Now that the current membership has voted on the rule changes (I polled myself as I am the only member at this time) I am posting this modified recipe.

Throw a large handful of coffee into a 140 year old graniteware coffee pot, hanging from fire irons over an open fire, and 1 gallon of water. Boil. Move over lower heat coals. Pour a couple spoonfuls of cold water down the spout. This will help the grounds sink to the bottom of the pot.  Rule time yet again. First man at the pot is obligated to serve others waiting on a cup. Any CCDS member around the campfire may, in a loud voice, proclaim, "MAN AT THE POT". The man at the pot is also obligated to serve others waiting on a cup.

Additional CCDS rules ideas:
1. Every member is President
2. The President can call for a vote on any matter, at any time.
3. A quorum will consist of any odd number of members present - 1, 3, 5, 7, etc. The odd number being specified so as to prevent a tie and any tussles that might happen around the camp. I hate it when I have to pull out the ol' hog-leg to settle arguments.

So it begins. Let's see how the membership grows.

As far as I can tell one of the most popular brands of coffee during the time of the great cattle drives was Arbuckles'.

In 1865, John Arbuckle and his brother Charles, partners in a Pittsburgh grocery business, changed all this by patenting a process for roasting and coating coffee beans with an egg and sugar glaze to seal in the flavor and aroma. Prior to this, coosies had to roast green coffee beans themselves. Marketed under the name ARBUCKLES' ARIOSA COFFEE, in patented, airtight, one pound packages, the new coffee was an instant success with chuck wagon cooks in the west faced with the task of keeping Cowboys supplied with plenty of hot coffee out on the range (from http://www.arbucklecoffee.com/mm5/merchant.mvc?Screen=CTGY&Store_Code=ACR&Category_Code=AL).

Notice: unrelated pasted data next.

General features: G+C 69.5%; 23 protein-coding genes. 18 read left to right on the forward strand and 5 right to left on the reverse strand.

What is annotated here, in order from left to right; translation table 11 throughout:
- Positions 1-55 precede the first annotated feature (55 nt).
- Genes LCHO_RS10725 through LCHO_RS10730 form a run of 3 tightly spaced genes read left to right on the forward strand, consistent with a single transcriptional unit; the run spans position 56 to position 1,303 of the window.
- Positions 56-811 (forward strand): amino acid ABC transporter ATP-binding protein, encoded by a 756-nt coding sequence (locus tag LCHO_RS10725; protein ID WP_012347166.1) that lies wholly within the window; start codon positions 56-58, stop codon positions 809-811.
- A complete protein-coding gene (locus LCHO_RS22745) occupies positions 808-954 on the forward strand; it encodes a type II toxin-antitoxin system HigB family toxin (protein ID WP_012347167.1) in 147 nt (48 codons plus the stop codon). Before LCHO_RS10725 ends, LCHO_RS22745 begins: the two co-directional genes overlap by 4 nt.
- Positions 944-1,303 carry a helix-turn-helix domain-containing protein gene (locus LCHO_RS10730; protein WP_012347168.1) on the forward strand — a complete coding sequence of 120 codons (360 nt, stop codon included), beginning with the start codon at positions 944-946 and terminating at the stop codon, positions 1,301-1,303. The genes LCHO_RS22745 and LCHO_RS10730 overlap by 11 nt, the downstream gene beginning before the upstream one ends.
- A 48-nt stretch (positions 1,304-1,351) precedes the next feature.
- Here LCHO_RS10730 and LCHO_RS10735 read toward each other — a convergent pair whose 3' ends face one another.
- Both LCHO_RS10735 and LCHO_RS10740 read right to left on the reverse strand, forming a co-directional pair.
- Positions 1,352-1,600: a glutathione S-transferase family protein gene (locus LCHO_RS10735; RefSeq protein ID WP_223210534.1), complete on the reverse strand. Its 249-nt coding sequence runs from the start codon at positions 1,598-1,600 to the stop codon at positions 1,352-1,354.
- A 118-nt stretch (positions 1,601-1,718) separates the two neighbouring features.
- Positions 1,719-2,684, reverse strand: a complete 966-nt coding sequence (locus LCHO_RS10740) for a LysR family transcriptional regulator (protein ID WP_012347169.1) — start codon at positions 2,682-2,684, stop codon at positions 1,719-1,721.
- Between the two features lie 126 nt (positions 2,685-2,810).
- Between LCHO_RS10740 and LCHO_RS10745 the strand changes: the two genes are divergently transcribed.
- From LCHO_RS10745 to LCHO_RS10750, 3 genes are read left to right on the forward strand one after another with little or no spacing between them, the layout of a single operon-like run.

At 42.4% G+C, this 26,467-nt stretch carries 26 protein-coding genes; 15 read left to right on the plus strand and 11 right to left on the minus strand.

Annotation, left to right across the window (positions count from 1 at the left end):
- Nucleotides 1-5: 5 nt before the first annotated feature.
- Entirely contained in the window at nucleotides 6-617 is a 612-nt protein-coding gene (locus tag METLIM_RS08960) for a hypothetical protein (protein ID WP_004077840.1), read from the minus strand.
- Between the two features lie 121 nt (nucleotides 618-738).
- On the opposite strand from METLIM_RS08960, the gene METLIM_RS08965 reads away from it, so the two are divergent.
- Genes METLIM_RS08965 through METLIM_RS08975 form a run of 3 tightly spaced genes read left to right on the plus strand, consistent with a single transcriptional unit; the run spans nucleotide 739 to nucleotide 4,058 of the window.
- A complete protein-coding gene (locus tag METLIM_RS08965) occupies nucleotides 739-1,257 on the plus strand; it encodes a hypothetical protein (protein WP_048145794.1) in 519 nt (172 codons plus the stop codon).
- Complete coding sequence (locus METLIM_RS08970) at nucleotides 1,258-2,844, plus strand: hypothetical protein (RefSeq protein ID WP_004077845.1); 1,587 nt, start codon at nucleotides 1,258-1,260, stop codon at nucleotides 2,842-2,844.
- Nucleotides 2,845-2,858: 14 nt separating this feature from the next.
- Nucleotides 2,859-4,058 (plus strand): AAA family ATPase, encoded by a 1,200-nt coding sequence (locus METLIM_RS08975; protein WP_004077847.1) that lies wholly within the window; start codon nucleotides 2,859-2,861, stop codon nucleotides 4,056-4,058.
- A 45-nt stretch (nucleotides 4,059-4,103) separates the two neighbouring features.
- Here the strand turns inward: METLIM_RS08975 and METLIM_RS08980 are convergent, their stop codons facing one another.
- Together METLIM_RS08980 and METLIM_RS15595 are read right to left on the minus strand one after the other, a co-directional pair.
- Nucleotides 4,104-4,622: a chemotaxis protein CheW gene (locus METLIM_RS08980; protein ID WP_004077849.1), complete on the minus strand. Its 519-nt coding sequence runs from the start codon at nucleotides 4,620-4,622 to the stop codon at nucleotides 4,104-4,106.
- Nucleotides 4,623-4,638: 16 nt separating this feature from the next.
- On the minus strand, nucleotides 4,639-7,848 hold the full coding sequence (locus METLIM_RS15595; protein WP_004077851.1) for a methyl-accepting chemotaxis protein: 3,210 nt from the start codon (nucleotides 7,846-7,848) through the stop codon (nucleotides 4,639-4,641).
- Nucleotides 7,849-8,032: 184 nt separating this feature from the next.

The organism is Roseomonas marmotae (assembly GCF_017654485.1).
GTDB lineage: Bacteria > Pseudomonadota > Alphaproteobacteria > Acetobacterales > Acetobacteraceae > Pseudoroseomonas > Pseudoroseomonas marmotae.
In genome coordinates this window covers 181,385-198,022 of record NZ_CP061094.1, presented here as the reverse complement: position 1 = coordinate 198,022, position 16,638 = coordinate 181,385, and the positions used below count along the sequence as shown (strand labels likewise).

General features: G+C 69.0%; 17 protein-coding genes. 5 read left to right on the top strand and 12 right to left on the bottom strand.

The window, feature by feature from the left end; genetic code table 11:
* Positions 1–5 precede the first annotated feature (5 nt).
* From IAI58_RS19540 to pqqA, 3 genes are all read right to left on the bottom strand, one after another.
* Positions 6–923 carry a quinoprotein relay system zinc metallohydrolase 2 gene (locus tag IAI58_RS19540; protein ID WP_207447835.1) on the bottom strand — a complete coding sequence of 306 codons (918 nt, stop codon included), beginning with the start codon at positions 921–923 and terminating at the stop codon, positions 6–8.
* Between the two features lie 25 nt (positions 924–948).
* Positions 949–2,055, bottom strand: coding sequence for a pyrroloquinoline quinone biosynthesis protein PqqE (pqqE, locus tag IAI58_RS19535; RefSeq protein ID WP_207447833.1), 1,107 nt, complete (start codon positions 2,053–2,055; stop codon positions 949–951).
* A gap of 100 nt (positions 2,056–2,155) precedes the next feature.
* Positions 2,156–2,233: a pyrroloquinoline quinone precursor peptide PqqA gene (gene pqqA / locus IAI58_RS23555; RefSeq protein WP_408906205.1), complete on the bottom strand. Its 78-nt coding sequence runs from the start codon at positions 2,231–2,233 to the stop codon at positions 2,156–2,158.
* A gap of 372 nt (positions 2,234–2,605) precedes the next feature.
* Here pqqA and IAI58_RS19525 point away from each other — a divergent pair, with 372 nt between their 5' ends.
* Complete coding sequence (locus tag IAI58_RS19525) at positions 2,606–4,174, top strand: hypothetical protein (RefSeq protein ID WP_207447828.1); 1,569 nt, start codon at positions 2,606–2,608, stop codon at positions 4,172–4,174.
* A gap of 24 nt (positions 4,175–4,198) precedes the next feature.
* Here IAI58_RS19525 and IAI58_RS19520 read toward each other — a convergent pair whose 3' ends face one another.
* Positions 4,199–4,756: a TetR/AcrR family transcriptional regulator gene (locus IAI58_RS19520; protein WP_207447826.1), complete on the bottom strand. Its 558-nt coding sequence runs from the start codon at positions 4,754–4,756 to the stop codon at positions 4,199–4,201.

What was interesting about Arbuckles' is that they packaged the roasted beans with a coupon for future merchandise purchases but the really neat part is that each one-pound package came with a stick of peppermint. Didn't have any problems finding a cowboy to help grind the beans.

Check this out: http://www.youtube.com/watch?v=Ht-vD7a_7To
OK, CCDS business: I move that the song, "Arbuckles' Coffee in an ol' Tin Can" be made the official song of CCDS. Do I hear a second? I second. any discussion? Nope. There being no objections, the motion passes. 

More later,

06 January 2010

California for the Holidays

I hopped a plane and headed west to be with family over the holidays. Now, let me tell you, I really love Dutch oven cooking outdoors. And, the weather where I am in CA is not bad so, I was thinking what a great time to try out some new recipes. Oh yeah, I do keep a couple of black pots and a fire table at my family's place out here. The problem is my Mom-in-Law. I love her dearly but she is just not into this idea of cooking outdoors over hot coals when there's a perfectly good kitchin to use inside. So, bribery is in order.

It's the holidays I really like's pumkin pie. But, I want to try something a little less traditional. A friend of mine pointed me to a recipe that he got off of the Internet somewhere and said was worth sharing. It's pumpkin cake with a coconut cream topping. Since my wife and Mom love coconut here goes:

1 box yellow cake mix
1 can pure pumpkin
1/2 cup packed brown sugar
4 eggs
1/2 cup vegetable oil
2 t cinnamon
1/2 t nutmeg
1/4 cup milk

1 2/3 cups coconut
1/3 cup packed brown sugar
6 tablespoon butter
2 tablespoon milk
1 t vanilla extract


In a large bowl, combine cake ingredients. Mix until batter is smooth

Preheat Dutch oven to 350°. Coat lightly with canola oil.

Pour cake batter into into Dutch oven. Bake 35-45 minutes, or til a toothpick inserted in the center comes out clean. Tip: You can use parchment paper or aluminum Dutch oven inserts. But the Dutch oven purists (who I tend to pay attention to) will tell you that if your oven is well seasoned the cake shouldn't stick. Do what works best for you.

Meanwhile, combine the topping ingredients in a small saucepan over medium heat, stirring til blended. Simmer about 1 minute, or til thickened. Spread the topping over the warm cake. Let rest at least an hour before slicing.

A little Chuckwagon History